One commonly misused term among brokers in the real estate business is the word “closing”.  Realtors® often refer to the document signing time as if they were “going to a closing” which is inaccurate and which can create misunderstandings with buyers and sellers as their transaction nears a conclusion.  For example, without a clear understanding of the terminology, a seller may show up at the closers office (usually a title company or real estate attorney) fully expecting to walk away that day with a check in hand. A similarly uninformed buyer may have his moving van parked out in front of the house fully expecting to be able to move in as soon as they sign a few documents and deliver a down payment  to the closer.  Neither of these expectations are reality!

     Closing is officially defined in the state-wide purchase and sale agreement as “the date on which all documents are recorded and the sale proceeds are available to the Seller.”  That date is almost NEVER the day they sign papers.  Closing usually occurs the day after documents are signed unless the signing happens late on a Friday and the recording office is closed until the following Monday. In that case it can be several days from signing before the closing occurs. When legal holidays occur in the midst of that process, it can delay the closing even further.  The point is the signing day is probably NOT the closing day.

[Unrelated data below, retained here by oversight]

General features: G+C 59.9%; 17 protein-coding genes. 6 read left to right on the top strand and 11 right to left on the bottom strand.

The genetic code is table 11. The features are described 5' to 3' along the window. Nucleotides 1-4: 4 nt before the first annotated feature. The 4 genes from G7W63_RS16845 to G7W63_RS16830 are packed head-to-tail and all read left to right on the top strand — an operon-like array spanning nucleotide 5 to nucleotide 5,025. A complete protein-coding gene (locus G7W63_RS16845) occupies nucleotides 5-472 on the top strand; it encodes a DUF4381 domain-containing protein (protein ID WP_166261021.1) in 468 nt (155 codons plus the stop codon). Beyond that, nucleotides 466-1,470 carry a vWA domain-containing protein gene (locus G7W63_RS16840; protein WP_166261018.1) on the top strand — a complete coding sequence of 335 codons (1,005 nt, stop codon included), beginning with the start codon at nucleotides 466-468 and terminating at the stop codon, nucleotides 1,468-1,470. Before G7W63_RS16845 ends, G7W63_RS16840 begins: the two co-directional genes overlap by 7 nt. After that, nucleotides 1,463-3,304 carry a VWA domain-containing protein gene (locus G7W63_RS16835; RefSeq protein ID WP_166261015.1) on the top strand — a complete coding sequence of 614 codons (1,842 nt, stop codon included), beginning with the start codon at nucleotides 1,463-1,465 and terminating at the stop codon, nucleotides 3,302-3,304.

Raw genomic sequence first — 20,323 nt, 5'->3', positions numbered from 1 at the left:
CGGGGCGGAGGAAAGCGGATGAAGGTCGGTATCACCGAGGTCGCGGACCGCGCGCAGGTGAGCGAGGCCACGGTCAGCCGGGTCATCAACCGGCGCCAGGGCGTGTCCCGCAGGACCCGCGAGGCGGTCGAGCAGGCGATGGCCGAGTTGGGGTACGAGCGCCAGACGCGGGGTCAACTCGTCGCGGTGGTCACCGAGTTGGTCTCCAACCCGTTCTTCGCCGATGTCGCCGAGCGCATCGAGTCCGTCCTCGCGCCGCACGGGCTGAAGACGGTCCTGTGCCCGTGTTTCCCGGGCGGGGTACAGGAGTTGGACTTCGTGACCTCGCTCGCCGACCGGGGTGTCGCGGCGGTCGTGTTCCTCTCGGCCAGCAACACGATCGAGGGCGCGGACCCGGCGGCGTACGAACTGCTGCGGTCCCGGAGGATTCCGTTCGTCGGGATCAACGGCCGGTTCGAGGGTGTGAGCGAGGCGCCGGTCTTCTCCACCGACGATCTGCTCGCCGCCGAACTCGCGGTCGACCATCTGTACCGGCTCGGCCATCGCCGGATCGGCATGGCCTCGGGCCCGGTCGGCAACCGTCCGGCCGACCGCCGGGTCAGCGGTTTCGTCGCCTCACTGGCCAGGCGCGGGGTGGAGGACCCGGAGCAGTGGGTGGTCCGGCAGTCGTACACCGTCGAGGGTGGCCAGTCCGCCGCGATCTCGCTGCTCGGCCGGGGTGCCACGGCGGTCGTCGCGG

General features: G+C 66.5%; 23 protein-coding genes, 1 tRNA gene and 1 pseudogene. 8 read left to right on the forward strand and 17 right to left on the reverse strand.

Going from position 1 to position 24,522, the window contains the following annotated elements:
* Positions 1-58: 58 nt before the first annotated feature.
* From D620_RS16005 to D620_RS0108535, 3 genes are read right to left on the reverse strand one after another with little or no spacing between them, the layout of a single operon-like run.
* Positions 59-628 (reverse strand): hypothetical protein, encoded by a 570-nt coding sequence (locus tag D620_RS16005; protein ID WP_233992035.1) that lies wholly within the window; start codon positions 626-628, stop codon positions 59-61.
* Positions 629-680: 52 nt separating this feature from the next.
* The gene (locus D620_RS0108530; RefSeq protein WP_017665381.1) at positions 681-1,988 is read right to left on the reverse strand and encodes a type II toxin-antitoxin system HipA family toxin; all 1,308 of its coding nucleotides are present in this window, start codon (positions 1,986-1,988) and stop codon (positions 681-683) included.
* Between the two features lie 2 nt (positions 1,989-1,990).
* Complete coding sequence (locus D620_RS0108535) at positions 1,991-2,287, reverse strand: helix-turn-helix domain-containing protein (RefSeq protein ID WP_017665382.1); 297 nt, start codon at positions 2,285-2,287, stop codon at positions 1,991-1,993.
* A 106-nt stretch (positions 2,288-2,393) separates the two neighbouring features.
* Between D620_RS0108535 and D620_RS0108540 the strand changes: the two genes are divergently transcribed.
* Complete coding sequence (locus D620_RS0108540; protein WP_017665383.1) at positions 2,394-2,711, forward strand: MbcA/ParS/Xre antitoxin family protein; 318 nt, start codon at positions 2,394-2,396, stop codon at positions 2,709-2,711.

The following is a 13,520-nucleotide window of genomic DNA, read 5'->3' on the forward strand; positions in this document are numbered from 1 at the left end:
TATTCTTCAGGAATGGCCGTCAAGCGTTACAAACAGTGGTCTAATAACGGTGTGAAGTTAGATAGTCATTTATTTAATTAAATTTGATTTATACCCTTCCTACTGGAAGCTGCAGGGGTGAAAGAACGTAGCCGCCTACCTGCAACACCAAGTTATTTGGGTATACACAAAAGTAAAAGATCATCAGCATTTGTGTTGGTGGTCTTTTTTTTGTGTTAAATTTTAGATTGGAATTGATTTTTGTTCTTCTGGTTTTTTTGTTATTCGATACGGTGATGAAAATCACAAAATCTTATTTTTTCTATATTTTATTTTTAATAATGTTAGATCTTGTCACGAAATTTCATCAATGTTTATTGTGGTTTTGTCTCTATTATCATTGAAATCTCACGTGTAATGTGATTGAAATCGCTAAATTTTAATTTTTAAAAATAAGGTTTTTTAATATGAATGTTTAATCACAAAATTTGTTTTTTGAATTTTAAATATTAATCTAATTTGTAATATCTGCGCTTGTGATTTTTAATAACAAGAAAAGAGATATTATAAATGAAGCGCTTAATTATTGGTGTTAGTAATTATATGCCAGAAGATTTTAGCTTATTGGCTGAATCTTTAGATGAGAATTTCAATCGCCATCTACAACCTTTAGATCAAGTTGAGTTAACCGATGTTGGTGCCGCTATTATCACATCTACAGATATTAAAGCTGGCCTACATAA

Featured prominently on the front page of the Residential Real Estate Purchase and Sale Agreement is a line labeled, “Closing Date”.  Remember, that is the day when documents are officially recorded at the court house and the seller can get their hands on the money.   There are a lot of things that need to happen between the “born-on-date” of the agreement and the specified closing date, including a wet-ink -signing. 

      Unless otherwise agreed, the seller must be prepared to be completely removed from the property by 9 p.m.  on that specified closing date.  In order for a timely closing, all documents must be signed by all parties and ALL necessary components should be in place at least one day prior to the closing date in order for the closing to happen on time.   Frustrations often arise at the last hour when closings are postponed for a myriad of reasons.  If you are currently involved in a transaction, ask your Realtor® to clarify the process.